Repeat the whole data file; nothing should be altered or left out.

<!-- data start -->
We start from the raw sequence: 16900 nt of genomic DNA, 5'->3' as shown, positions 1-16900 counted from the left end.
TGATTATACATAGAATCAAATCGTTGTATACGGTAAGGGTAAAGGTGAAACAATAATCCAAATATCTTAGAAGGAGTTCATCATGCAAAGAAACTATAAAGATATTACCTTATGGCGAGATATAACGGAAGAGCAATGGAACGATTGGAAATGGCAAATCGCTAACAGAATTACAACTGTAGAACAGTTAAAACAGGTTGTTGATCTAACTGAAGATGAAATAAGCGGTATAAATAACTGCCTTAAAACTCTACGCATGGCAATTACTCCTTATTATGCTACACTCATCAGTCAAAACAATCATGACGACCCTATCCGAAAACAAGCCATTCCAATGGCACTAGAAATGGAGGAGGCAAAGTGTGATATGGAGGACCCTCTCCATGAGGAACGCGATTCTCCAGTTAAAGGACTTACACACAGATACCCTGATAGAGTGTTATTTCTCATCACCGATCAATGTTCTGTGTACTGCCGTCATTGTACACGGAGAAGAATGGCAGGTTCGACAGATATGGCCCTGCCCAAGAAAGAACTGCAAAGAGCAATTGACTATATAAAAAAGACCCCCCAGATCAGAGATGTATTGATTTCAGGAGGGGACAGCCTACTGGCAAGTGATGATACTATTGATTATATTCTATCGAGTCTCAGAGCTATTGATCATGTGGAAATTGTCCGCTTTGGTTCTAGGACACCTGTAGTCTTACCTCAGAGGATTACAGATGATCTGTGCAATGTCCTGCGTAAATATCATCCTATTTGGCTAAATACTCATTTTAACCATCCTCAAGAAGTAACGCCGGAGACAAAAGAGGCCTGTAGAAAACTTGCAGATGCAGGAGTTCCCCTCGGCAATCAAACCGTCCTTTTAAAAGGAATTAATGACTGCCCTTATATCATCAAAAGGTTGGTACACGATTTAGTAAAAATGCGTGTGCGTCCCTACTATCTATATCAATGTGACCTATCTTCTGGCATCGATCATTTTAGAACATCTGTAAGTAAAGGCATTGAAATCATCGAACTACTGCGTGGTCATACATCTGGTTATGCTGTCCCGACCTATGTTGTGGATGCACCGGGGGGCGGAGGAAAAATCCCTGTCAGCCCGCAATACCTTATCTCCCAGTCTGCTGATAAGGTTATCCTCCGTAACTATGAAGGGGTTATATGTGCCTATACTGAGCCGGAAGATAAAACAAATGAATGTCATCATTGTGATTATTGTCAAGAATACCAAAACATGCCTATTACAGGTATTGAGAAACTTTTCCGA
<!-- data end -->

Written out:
We start from the raw sequence: 16900 nt of genomic DNA, 5'->3' as shown, positions 1-16900 counted from the left end.
TGATTATACATAGAATCAAATCGTTGTATACGGTAAGGGTAAAGGTGAAACAATAATCCAAATATCTTAGAAGGAGTTCATCATGCAAAGAAACTATAAAGATATTACCTTATGGCGAGATATAACGGAAGAGCAATGGAACGATTGGAAATGGCAAATCGCTAACAGAATTACAACTGTAGAACAGTTAAAACAGGTTGTTGATCTAACTGAAGATGAAATAAGCGGTATAAATAACTGCCTTAAAACTCTACGCATGGCAATTACTCCTTATTATGCTACACTCATCAGTCAAAACAATCATGACGACCCTATCCGAAAACAAGCCATTCCAATGGCACTAGAAATGGAGGAGGCAAAGTGTGATATGGAGGACCCTCTCCATGAGGAACGCGATTCTCCAGTTAAAGGACTTACACACAGATACCCTGATAGAGTGTTATTTCTCATCACCGATCAATGTTCTGTGTACTGCCGTCATTGTACACGGAGAAGAATGGCAGGTTCGACAGATATGGCCCTGCCCAAGAAAGAACTGCAAAGAGCAATTGACTATATAAAAAAGACCCCCCAGATCAGAGATGTATTGATTTCAGGAGGGGACAGCCTACTGGCAAGTGATGATACTATTGATTATATTCTATCGAGTCTCAGAGCTATTGATCATGTGGAAATTGTCCGCTTTGGTTCTAGGACACCTGTAGTCTTACCTCAGAGGATTACAGATGATCTGTGCAATGTCCTGCGTAAATATCATCCTATTTGGCTAAATACTCATTTTAACCATCCTCAAGAAGTAACGCCGGAGACAAAAGAGGCCTGTAGAAAACTTGCAGATGCAGGAGTTCCCCTCGGCAATCAAACCGTCCTTTTAAAAGGAATTAATGACTGCCCTTATATCATCAAAAGGTTGGTACACGATTTAGTAAAAATGCGTGTGCGTCCCTACTATCTATATCAATGTGACCTATCTTCTGGCATCGATCATTTTAGAACATCTGTAAGTAAAGGCATTGAAATCATCGAACTACTGCGTGGTCATACATCTGGTTATGCTGTCCCGACCTATGTTGTGGATGCACCGGGGGGCGGAGGAAAAATCCCTGTCAGCCCGCAATACCTTATCTCCCAGTCTGCTGATAAGGTTATCCTCCGTAACTATGAAGGGGTTATATGTGCCTATACTGAGCCGGAAGATAAAACAAATGAATGTCATCATTGTGATTATTGTCAAGAATACCAAAACATGCCTATTACAGGTATTGAGAAACTTTTCCGA